On swarms and social networking ...

There’s an interesting read in June issue of Fast Company , The Network Unbound: How TagWorld and other next-generation social networks could feed your business--and maybe even change the world.
“Personal connections--forged through words, pictures, video, and audio posted just for the hell of it--are the life of the new Web, bringing together the estimated 60 million bloggers, those 72 million MySpace users, and millions more on single-use social networks where people share one category of stuff, like Flickr (photos), (links), Digg (news stories), Wikipedia (encyclopedia articles), and YouTube (video).

This hive of activity has already generated a lot of noise, but what most observers have yet to realize is just how productive the hive really is and how powerful it can be when it swarms in a particular direction

Swarms -- yes, we need these in libraries! But how do we get the majority of our staff who still heavily populate that “most observers” category to acknowledge the swarm before we are severely stung- or worse yet, they abandon our hive?

Read the full article [an interesting read] and then go check out TagWorld, aka the “myspace killer.”

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What does Librarian mean?

There's an interesting discussion going on over at LiveJournal about what the title "Librarian" means. Is it different to those of us that work in libraries than to our users? Or the same?


All you can upload

Free Image Hosting at allyoucanupload.comTechCrunch offers a review of CNET’s new image hosting site, AllYouCanUpLoad. What seems to set this site apart from other image hosting sites is:
  1. No need to create a user account to upload images
  2. No restricitons on image size (which means you can upload an image of any size - they also offer lots of resizing options)
  3. No limit on total images uploaded and no storage limitations
    and ...
  4. No cap on bandwidth access.

While the service definitely doesn’t offer the social networking features of Flickr and CNET’s own Webshots, its simplicity and lack of restrictions should make it a big hit with users (especially ebay) Hmm... so with all this free, I'm still trying to figure out what's the catch?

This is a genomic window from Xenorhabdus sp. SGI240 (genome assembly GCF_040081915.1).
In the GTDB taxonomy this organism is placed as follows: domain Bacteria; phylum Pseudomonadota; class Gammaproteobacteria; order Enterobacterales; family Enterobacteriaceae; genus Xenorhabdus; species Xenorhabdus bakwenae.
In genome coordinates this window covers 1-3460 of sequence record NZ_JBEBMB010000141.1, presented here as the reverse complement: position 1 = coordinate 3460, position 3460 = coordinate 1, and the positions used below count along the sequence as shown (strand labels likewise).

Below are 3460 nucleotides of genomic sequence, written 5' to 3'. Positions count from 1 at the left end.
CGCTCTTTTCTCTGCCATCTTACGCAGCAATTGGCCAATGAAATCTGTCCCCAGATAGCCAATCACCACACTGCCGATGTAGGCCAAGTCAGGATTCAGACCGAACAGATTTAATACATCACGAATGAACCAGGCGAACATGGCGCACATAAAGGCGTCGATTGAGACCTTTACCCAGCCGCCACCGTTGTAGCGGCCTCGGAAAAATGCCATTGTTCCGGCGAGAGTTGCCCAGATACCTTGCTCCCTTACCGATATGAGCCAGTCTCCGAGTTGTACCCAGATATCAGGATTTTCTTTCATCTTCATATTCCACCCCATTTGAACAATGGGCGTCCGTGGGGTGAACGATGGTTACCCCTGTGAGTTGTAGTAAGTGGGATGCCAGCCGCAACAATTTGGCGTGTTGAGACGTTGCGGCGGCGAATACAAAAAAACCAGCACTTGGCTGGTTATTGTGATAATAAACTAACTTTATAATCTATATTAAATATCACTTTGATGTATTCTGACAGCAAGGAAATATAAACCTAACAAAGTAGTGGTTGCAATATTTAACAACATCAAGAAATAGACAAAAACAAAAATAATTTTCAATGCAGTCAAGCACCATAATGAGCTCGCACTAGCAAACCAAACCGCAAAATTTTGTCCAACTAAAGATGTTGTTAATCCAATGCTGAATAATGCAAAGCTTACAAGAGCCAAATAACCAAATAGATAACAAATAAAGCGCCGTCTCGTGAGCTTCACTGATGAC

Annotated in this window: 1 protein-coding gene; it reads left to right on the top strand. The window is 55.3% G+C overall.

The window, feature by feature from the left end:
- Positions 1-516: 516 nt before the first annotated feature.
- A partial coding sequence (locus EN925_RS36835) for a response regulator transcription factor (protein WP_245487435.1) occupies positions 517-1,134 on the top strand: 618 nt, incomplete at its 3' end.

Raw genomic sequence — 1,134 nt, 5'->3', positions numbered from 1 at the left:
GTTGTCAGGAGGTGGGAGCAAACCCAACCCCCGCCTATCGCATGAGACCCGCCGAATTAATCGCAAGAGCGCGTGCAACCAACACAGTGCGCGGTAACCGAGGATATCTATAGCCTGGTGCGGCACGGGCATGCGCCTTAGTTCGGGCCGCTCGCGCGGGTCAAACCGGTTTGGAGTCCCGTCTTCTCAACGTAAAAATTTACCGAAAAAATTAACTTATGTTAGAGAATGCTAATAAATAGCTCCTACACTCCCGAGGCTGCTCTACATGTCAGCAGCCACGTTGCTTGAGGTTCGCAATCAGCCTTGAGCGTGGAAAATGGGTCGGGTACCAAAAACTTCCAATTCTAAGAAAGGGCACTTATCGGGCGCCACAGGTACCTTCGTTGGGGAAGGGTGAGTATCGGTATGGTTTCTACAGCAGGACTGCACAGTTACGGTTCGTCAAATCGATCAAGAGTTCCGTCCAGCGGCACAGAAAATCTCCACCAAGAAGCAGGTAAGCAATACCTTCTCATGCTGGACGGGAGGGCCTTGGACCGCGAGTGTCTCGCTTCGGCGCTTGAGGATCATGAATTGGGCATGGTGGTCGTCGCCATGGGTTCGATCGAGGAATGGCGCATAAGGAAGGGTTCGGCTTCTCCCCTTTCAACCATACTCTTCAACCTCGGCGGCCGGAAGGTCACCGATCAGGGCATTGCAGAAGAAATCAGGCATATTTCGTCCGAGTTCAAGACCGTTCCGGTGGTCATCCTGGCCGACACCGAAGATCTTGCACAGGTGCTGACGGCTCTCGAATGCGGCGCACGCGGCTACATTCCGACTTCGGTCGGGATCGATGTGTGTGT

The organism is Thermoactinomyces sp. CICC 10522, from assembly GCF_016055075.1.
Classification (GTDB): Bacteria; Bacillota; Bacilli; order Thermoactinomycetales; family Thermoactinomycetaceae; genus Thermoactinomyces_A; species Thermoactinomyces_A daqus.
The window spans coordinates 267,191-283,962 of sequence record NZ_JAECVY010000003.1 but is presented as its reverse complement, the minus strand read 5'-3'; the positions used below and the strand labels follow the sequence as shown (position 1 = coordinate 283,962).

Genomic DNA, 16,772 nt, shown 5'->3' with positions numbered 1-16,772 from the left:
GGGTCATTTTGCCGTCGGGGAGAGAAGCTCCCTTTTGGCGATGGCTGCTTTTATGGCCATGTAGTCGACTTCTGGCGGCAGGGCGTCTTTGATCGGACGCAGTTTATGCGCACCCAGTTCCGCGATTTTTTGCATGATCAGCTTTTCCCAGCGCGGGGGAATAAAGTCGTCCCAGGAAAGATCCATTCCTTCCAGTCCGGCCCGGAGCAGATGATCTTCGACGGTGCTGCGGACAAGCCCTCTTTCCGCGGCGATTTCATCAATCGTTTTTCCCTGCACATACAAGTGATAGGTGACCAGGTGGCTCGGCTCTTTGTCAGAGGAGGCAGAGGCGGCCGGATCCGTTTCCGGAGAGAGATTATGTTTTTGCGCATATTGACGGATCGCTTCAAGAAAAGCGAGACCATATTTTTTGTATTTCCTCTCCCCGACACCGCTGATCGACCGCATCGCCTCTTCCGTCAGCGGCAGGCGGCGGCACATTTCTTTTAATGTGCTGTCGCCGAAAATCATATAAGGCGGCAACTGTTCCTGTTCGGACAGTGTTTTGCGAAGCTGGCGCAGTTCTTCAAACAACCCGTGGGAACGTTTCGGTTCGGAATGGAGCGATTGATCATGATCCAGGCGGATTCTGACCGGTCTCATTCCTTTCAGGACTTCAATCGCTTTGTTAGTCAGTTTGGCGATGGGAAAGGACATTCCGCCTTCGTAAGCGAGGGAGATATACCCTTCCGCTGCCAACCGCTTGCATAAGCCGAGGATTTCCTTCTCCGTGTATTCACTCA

BTW: I used an image of ImaginOn’s storyjar to test it with. It is indeed extremely easy!! :)

My out-of-the-box idea for this week

Stephen Abram offers an interesting post today about the Search Engine Market Shares.

Here's an interesting Press Release from comScore this month. It's just about search and not about the overall popularity of a web property. For instance, I am told that Yahoo! gets 2.5 times the traffic of Google overall, for instance. It does show the power of brand to drive traffic. Is the library brand strong enough and in the right head space? The OCLC Perceptions report would seem to say no. I also wonder whether libraries should be building toolbar searches for our sites. They are an important battleground for searching market share. The emergence of MySpace as a search portal is interesting too...

All I can say is that I don't believe the search landscape is stable or static for the next 5 years. This is an opportunity for libraries to shine.

I completely agree with Stephen on this front, especially the last sentence -- the landscape is changing rapidly and there are opportunities here!!! And with recent announcements by all three industry leaders ( see announcements -- Yahoo, Google & Microsoft) on the development of social searching tools, libraries may have even more ...

So here's my out-of-the box idea for the week (and what radical idea I might be pondering if I were Leslie Burger ready to assume the president's roll - although I'm sure she has plenty of her own) ... Why doesn't ALA back an initiative to partner with Google on their new Co-Op search tool? Instead of trying to fight the giant, why don't we ally with it to make its product more useful to both us and our users?

Personally, I'm pleased to see the National Library of Medicine on board as a partner with the health stuff already, but I have to be honest... the listing of current information partners has me a bit worried. So how about it ALA -- is partnering with Google (or any other of the internet search leaders) out of the question?

Collectively I think libraries could not only shine through this type of partnership, but it would surly help to create a new and difference type of library market brand. Just think about it ...

What are your thoughts? Am I crazy for suggesting such?

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An interesting read ...